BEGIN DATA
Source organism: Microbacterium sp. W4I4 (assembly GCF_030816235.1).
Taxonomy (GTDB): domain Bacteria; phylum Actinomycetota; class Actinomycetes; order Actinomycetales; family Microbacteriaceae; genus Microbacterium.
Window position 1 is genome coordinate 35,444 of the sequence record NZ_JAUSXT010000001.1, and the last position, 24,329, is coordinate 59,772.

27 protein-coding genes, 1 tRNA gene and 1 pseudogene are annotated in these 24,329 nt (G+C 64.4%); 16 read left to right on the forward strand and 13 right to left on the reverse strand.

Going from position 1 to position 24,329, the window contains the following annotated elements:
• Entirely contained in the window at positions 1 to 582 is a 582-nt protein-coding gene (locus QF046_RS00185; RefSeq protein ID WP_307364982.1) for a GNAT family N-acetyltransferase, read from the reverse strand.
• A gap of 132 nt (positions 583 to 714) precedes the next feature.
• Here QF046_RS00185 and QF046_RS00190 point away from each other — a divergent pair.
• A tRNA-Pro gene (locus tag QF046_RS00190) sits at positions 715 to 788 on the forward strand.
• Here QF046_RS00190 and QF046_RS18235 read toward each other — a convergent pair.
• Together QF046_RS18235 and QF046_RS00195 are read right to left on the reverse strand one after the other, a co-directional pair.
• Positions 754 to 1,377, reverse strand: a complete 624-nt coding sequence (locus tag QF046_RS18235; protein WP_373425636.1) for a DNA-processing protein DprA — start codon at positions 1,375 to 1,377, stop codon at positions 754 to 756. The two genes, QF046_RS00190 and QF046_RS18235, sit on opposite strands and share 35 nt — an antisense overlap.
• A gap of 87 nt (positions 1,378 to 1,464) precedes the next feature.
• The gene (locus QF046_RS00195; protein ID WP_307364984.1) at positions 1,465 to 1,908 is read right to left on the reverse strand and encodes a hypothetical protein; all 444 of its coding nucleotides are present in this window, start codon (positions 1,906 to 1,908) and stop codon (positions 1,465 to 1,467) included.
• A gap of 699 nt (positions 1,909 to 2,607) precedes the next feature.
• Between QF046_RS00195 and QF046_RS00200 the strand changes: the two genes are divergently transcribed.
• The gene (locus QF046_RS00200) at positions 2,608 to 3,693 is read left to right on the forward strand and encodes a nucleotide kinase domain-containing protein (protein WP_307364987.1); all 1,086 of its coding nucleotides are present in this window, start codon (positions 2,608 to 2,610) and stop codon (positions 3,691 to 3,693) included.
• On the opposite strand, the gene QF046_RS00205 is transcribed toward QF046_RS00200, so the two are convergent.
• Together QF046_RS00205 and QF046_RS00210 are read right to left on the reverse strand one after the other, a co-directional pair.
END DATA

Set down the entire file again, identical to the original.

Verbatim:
Source organism: Microbacterium sp. W4I4 (assembly GCF_030816235.1).
Taxonomy (GTDB): domain Bacteria; phylum Actinomycetota; class Actinomycetes; order Actinomycetales; family Microbacteriaceae; genus Microbacterium.
Window position 1 is genome coordinate 35,444 of the sequence record NZ_JAUSXT010000001.1, and the last position, 24,329, is coordinate 59,772.

27 protein-coding genes, 1 tRNA gene and 1 pseudogene are annotated in these 24,329 nt (G+C 64.4%); 16 read left to right on the forward strand and 13 right to left on the reverse strand.

Going from position 1 to position 24,329, the window contains the following annotated elements:
• Entirely contained in the window at positions 1 to 582 is a 582-nt protein-coding gene (locus QF046_RS00185; RefSeq protein ID WP_307364982.1) for a GNAT family N-acetyltransferase, read from the reverse strand.
• A gap of 132 nt (positions 583 to 714) precedes the next feature.
• Here QF046_RS00185 and QF046_RS00190 point away from each other — a divergent pair.
• A tRNA-Pro gene (locus tag QF046_RS00190) sits at positions 715 to 788 on the forward strand.
• Here QF046_RS00190 and QF046_RS18235 read toward each other — a convergent pair.
• Together QF046_RS18235 and QF046_RS00195 are read right to left on the reverse strand one after the other, a co-directional pair.
• Positions 754 to 1,377, reverse strand: a complete 624-nt coding sequence (locus tag QF046_RS18235; protein WP_373425636.1) for a DNA-processing protein DprA — start codon at positions 1,375 to 1,377, stop codon at positions 754 to 756. The two genes, QF046_RS00190 and QF046_RS18235, sit on opposite strands and share 35 nt — an antisense overlap.
• A gap of 87 nt (positions 1,378 to 1,464) precedes the next feature.
• The gene (locus QF046_RS00195; protein ID WP_307364984.1) at positions 1,465 to 1,908 is read right to left on the reverse strand and encodes a hypothetical protein; all 444 of its coding nucleotides are present in this window, start codon (positions 1,906 to 1,908) and stop codon (positions 1,465 to 1,467) included.
• A gap of 699 nt (positions 1,909 to 2,607) precedes the next feature.
• Between QF046_RS00195 and QF046_RS00200 the strand changes: the two genes are divergently transcribed.
• The gene (locus QF046_RS00200) at positions 2,608 to 3,693 is read left to right on the forward strand and encodes a nucleotide kinase domain-containing protein (protein WP_307364987.1); all 1,086 of its coding nucleotides are present in this window, start codon (positions 2,608 to 2,610) and stop codon (positions 3,691 to 3,693) included.
• On the opposite strand, the gene QF046_RS00205 is transcribed toward QF046_RS00200, so the two are convergent.
• Together QF046_RS00205 and QF046_RS00210 are read right to left on the reverse strand one after the other, a co-directional pair.